A group of foreign nationals, who were fighting to be admitted and enrolled as legal practitioners in SA, but lack permanent residency, yesterday lost their bid in the Constitutional Court.

TimesLIVE reports that the court dismissed the group's leave to appeal against a Free State High Court (Bloemfontein) judgment. It also declined to confirm that section 24(2) of the Legal Practice Act 28 of 2014 (LPA) was unconstitutional and invalid to the extent that it did not allow foreigners to be admitted and authorised to enrol as non-practising legal practitioners.

In September last year, the court declared that section unconstitutional and invalid, but found the discrimination in section 24(2)(b) of the LPA was fair.

One of the applications was brought by Relebohile Rafoneke and Sefoboko Tsuinyane, both Lesotho nationals, who wanted to practise in SA. Another was brought by Zimbabwe nationals Bruce Chakanyuka, Nyasha Nyamugure and Dennis Chayda, as well as an asylum seeker refugee and migrant coalition.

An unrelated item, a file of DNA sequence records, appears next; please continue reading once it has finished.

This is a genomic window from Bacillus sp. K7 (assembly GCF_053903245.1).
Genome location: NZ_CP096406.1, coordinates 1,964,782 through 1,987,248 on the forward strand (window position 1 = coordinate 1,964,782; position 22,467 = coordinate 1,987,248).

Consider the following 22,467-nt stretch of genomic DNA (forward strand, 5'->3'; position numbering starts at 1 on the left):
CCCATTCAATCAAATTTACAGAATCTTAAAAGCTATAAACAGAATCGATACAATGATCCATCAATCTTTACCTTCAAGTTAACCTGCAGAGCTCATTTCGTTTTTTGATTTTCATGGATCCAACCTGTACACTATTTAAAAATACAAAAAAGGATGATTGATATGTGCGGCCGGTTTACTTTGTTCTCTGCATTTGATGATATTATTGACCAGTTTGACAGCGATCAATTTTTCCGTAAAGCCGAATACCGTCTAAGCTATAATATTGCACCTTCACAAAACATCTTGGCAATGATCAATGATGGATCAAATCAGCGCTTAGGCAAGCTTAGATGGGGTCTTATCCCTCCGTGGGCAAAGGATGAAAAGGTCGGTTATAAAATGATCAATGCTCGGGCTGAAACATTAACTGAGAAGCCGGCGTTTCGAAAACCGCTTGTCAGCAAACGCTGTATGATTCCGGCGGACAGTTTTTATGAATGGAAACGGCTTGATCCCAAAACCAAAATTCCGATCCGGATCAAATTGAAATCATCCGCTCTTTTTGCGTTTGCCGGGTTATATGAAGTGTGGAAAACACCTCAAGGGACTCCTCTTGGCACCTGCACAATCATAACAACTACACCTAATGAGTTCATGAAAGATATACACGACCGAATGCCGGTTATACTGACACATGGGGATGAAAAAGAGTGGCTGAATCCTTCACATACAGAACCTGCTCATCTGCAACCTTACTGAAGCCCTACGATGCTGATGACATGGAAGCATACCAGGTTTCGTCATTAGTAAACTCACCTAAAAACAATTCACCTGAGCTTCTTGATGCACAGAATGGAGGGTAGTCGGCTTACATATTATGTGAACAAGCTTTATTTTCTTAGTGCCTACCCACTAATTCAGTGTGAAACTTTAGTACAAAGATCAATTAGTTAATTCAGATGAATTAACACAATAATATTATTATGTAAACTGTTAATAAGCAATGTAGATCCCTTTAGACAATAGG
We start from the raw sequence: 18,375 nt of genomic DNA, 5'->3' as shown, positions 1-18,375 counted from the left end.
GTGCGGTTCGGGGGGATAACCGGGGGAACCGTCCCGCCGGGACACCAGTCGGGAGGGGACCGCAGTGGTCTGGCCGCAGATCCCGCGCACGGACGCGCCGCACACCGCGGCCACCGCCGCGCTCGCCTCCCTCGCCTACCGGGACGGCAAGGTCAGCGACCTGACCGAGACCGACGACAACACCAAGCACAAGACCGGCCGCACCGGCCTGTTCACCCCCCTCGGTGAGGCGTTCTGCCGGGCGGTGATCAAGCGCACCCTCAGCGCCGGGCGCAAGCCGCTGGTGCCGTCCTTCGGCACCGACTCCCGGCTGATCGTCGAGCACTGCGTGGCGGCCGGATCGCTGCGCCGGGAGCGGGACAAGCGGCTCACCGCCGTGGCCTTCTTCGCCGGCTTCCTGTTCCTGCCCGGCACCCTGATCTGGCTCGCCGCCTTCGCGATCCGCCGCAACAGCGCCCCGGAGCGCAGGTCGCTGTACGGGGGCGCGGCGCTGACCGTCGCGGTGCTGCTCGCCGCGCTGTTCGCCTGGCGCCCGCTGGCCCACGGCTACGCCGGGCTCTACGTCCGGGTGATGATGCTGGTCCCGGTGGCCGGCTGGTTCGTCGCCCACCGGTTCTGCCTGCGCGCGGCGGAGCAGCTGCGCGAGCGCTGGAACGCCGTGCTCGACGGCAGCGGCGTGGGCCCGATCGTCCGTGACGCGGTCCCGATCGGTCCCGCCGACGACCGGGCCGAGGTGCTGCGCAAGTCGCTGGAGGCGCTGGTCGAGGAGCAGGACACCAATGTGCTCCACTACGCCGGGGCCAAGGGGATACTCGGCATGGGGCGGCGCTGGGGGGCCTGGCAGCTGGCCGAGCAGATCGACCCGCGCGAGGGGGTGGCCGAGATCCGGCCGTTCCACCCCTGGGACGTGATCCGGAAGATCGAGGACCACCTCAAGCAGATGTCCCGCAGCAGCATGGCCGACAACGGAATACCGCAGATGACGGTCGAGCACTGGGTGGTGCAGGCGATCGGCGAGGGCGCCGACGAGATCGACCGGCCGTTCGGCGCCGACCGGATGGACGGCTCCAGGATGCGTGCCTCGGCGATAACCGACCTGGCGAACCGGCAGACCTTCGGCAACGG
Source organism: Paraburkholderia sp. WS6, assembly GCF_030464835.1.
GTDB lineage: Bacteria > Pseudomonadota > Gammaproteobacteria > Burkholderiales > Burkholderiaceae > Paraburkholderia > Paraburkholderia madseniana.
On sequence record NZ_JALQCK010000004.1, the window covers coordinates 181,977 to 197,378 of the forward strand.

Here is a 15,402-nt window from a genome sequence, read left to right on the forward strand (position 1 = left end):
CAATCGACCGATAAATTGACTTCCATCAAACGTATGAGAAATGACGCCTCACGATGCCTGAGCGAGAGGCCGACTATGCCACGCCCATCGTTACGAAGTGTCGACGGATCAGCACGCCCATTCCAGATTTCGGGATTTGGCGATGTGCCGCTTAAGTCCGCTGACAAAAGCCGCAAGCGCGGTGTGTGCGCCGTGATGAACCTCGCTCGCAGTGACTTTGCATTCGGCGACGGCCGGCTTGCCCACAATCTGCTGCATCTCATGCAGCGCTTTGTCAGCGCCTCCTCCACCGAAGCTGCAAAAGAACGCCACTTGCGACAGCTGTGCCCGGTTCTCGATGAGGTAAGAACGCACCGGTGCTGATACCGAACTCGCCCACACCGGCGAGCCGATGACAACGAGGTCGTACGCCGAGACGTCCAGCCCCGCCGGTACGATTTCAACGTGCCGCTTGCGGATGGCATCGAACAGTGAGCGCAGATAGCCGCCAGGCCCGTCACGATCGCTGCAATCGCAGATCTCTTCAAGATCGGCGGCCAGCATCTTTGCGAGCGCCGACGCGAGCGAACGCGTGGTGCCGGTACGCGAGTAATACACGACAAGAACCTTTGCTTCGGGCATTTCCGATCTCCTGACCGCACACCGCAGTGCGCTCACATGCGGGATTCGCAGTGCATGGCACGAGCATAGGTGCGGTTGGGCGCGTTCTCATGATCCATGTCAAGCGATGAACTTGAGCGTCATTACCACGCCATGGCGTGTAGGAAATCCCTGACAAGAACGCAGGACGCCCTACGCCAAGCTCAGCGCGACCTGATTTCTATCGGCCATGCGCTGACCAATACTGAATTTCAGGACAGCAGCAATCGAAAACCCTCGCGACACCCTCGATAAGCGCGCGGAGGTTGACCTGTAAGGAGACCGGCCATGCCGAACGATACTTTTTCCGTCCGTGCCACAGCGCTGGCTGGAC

The respondents were the Justice Correctional Services Minister and the Legal Practice Council.

Rafoneke and Tsuinyane both studied at the University of the Free State, where they obtained LLB degrees. They entered into contracts of articles of clerkship, completed vocational training, and passed the practical examination for attorneys.

When they applied to be admitted and enrolled as attorneys of the High Court, their applications were dismissed because they were neither South African citizens nor lawfully admitted to this country as permanent residents.

The Constitutional Court said section 24(2) of the LPA is legislation that regulates practice, legally-related occupations and professions in general.

It, however, found that the ‘regulatory competence exercised cannot be said to extend to non-citizens and their choice of profession as section 22 is a right in the Constitution that does not extend to them’.

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